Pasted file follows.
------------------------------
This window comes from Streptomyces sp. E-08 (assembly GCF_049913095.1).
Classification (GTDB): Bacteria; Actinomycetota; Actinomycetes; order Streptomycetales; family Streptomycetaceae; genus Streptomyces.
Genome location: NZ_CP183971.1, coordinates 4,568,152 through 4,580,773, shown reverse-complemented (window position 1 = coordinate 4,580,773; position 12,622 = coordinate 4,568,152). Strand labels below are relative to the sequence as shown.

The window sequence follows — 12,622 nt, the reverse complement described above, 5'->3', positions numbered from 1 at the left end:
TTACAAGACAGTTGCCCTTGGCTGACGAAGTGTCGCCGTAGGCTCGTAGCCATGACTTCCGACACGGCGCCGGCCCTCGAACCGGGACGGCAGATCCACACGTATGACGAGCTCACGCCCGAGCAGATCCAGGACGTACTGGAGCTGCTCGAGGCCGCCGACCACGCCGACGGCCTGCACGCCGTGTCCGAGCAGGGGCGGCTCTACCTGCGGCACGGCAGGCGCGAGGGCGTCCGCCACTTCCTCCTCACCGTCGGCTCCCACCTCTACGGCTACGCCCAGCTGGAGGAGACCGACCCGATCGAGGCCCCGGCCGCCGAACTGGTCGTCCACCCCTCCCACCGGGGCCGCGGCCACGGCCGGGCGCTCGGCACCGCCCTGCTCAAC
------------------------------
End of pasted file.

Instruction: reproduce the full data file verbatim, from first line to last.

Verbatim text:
This window comes from Streptomyces sp. E-08 (assembly GCF_049913095.1).
Classification (GTDB): Bacteria; Actinomycetota; Actinomycetes; order Streptomycetales; family Streptomycetaceae; genus Streptomyces.
Genome location: NZ_CP183971.1, coordinates 4,568,152 through 4,580,773, shown reverse-complemented (window position 1 = coordinate 4,580,773; position 12,622 = coordinate 4,568,152). Strand labels below are relative to the sequence as shown.

The window sequence follows — 12,622 nt, the reverse complement described above, 5'->3', positions numbered from 1 at the left end:
TTACAAGACAGTTGCCCTTGGCTGACGAAGTGTCGCCGTAGGCTCGTAGCCATGACTTCCGACACGGCGCCGGCCCTCGAACCGGGACGGCAGATCCACACGTATGACGAGCTCACGCCCGAGCAGATCCAGGACGTACTGGAGCTGCTCGAGGCCGCCGACCACGCCGACGGCCTGCACGCCGTGTCCGAGCAGGGGCGGCTCTACCTGCGGCACGGCAGGCGCGAGGGCGTCCGCCACTTCCTCCTCACCGTCGGCTCCCACCTCTACGGCTACGCCCAGCTGGAGGAGACCGACCCGATCGAGGCCCCGGCCGCCGAACTGGTCGTCCACCCCTCCCACCGGGGCCGCGGCCACGGCCGGGCGCTCGGCACCGCCCTGCTCAAC